COVID-19 can also cause cardiovascular disorders such as myocardial injury, arrhythmias, acute coronary syndrome and thromboembolic complications
The COVID-19 pandemic is changing our lives in unprecedented ways. Given the lack of safe and effective vaccines or proven treatments for COVID-19, our main strategy to combat the pandemic is adhering to basic prevention formula of social distancing, wearing face masks, avoiding crowds and repeated hand -washing with soap. The capacity of health-care systems globally has been severely tested (and in some countries completely overwhelmed), and the effect of this pandemic on social interactions, health-care delivery and the global economy continues to mount.
Although the predominant clinical manifestation of COVID-19 is viral pneumonia, clinical studies have also reported an association between COVID-19 and cardiovascular diseases. COVID-19 can also cause cardiovascular disorders such as myocardial injury, arrhythmias, acute coronary syndrome and thromboembolic complications. Some patients who present without the typical symptoms of fever or cough have cardiac symptoms as the first clinical manifestation of COVID-19.
Myocardial injury during the course of COVID-19 is independently associated with high mortality. Potential drug–disease interactions affecting patients with COVID-19 and comorbid cardiovascular diseases are also becoming a serious concern. Cardiovascular comorbidities such as hypertension and coronary artery disease are associated with high mortality in patients with COVID-19. Finally, medications that have been proposed as treatments for COVID-19 (though there is no absolute treatment yet available) such as hydroxychloroquine and azithromycin have pro-arrhythmic effects - atrial fibrillation; ventricular fibrillation; ventricular tachycardia.
While patients being admitted to hospital emergency units with an acute heart attack have decreased, there is a marked increase in deaths from cardiac arrest at home. This can be probably due to the postponement and delay in seeking medical attention. Therefore, it is important to emphasize that heart patients must not ignore any symptoms and/or delay medical attention as it will further deteriorate their health. As per research, the risk of dying of a heart attack is much greater than that of dying of COVID-19. Moreover, cardiac death is largely preventable if patients with a heart attack come to hospital in time to get treatment. Even if a heart attack doesn’t kill a patient immediately, experts say that delaying treatment could lead to life-altering ramifications, including heart conditions like cardiomyopathy and congestive heart failure. That is why swift action is necessary.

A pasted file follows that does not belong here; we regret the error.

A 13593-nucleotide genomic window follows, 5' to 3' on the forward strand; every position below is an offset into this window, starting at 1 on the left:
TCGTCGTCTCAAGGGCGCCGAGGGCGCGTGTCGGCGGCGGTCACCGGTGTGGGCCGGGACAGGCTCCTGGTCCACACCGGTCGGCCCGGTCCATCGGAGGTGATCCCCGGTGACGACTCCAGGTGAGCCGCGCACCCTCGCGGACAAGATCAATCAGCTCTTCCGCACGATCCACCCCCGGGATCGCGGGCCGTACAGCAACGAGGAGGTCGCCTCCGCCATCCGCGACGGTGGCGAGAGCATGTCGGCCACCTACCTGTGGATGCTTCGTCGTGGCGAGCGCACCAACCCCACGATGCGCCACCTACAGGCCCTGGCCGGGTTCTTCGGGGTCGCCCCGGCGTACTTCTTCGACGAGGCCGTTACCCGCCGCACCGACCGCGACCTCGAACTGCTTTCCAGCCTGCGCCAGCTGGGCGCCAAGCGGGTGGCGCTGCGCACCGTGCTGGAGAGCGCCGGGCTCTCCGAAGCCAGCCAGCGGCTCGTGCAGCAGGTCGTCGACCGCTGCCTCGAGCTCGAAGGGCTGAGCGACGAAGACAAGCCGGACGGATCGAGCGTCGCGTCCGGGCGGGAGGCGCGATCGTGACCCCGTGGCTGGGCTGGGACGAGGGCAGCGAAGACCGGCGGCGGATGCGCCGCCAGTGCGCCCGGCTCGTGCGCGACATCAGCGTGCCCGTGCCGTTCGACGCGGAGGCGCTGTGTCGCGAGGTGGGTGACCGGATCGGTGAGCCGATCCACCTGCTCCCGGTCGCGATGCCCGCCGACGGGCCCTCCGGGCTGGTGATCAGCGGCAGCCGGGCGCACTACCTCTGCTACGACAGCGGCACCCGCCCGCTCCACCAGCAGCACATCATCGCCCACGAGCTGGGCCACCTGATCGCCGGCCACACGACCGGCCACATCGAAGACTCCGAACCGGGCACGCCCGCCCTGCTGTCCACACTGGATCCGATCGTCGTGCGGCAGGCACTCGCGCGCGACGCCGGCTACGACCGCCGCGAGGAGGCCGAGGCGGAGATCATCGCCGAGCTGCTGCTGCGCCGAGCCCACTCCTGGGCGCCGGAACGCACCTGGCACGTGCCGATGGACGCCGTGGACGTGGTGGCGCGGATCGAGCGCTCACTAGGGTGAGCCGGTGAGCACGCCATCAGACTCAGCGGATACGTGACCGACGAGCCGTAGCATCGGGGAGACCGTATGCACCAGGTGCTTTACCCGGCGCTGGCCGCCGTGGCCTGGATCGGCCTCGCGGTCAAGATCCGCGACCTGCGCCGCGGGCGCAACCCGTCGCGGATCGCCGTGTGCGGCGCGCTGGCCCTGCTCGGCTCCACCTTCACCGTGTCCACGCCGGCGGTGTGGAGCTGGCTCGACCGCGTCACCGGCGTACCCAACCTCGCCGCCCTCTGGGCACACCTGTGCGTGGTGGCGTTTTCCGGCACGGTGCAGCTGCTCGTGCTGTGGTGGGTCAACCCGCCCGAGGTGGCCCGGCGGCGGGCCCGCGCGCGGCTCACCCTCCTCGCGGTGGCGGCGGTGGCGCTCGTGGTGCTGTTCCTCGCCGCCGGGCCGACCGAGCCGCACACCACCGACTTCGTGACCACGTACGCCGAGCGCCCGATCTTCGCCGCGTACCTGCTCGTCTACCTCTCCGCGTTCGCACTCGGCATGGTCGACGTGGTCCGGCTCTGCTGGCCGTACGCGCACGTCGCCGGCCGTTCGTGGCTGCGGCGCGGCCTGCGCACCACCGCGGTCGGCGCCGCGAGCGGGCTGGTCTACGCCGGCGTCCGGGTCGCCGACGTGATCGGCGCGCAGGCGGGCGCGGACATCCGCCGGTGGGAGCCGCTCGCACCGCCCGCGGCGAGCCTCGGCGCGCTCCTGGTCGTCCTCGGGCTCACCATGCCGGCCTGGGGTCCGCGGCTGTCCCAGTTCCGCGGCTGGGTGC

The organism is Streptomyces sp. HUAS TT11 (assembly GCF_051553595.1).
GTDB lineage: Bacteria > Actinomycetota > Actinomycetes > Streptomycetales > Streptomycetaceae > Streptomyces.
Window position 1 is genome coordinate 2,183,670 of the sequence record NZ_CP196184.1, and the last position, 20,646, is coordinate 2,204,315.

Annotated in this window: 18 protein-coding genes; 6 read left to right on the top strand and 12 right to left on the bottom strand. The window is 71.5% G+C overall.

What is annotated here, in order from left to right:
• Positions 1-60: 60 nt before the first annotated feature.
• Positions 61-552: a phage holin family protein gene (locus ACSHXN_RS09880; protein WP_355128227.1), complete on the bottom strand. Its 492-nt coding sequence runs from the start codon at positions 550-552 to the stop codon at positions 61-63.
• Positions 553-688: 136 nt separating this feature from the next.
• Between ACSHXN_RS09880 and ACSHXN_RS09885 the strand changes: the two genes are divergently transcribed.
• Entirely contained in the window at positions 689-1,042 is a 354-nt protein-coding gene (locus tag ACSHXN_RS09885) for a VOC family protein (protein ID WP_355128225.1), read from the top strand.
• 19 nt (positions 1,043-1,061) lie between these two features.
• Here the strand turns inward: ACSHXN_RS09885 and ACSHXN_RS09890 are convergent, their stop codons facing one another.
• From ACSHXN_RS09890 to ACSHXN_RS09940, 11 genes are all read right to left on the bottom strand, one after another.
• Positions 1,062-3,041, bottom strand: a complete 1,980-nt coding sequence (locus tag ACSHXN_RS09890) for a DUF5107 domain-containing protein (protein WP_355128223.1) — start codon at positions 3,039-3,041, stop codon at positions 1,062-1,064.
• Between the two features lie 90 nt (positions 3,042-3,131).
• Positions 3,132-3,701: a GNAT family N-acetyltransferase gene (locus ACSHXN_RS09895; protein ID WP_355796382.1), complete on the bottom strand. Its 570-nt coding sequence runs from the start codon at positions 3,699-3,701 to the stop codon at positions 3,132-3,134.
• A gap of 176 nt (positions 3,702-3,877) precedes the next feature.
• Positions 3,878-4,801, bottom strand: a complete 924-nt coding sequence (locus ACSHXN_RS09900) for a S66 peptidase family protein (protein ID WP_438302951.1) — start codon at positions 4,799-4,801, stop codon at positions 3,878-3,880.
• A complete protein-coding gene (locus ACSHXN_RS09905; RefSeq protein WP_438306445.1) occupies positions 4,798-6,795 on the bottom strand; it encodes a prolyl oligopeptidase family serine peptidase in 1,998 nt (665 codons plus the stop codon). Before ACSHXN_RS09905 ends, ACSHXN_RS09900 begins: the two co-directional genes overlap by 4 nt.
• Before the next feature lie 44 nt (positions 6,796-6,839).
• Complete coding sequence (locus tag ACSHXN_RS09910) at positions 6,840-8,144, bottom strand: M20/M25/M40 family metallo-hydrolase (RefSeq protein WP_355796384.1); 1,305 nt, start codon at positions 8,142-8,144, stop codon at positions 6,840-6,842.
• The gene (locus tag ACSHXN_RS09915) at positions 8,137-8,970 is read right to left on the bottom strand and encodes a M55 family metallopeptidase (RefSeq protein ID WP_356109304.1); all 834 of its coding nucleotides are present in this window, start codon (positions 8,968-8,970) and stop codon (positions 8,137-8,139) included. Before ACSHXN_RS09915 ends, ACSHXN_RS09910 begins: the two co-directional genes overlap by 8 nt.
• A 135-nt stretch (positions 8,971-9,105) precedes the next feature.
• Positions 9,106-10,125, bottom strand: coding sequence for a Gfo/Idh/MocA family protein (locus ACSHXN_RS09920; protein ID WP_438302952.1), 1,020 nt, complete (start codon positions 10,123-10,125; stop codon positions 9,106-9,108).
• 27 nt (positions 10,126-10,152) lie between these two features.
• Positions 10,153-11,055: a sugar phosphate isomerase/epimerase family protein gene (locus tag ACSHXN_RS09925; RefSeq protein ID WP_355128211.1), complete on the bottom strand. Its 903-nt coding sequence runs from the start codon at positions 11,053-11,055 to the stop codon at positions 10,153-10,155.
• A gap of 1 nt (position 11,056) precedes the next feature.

What’s worse is that shelter-in-place orders can make people fall into unhealthy routines, which could increase the risks of a heart attack. These include eating poorly, exercising less, or leaning more heavily on substances such as alcohol, smoking and drug abuse. Not being able to see our friends and loved ones, including disruptions in our routine, can be bad for our hearts. Research has shown that the inflammation caused by depression can increase a person’s risk for a heart attack.
When to Seek Emergency Care for COVID-19 and Heart Problems
The U.S. Center for Disease Control and Prevention (CDC) says to watch out for:
▪ Dry cough.
▪ Fever or chills.
▪ Shortness of breath or trouble breathing.
▪ Muscle pain.
▪ Loss of taste or smell.
▪ Gastrointestinal symptoms like nausea, vomiting, or diarrhoea.
You may be born with certain risk factors that cannot be changed. The more of these risk factors you have, the greater is your chance of developing coronary heart disease.
The majority of people who die of coronary heart disease are 65 or older. While heart attacks can strike people of both sexes in old age, women are at greater risk of dying (within a few weeks).
Men have a greater risk of heart attack than women do, and men have attacks earlier in life.
Heredity (including race)
Children of parents with heart disease are more likely to develop heart disease themselves. Most people with a significant family history of heart disease have one or more other risk factors. Just as you can’t control your age, sex and race, you can’t control your family history. So, it’s even more important to treat and control any other modifiable risk factors you have.
Modifiable Risk Factors
Tobacco / smoking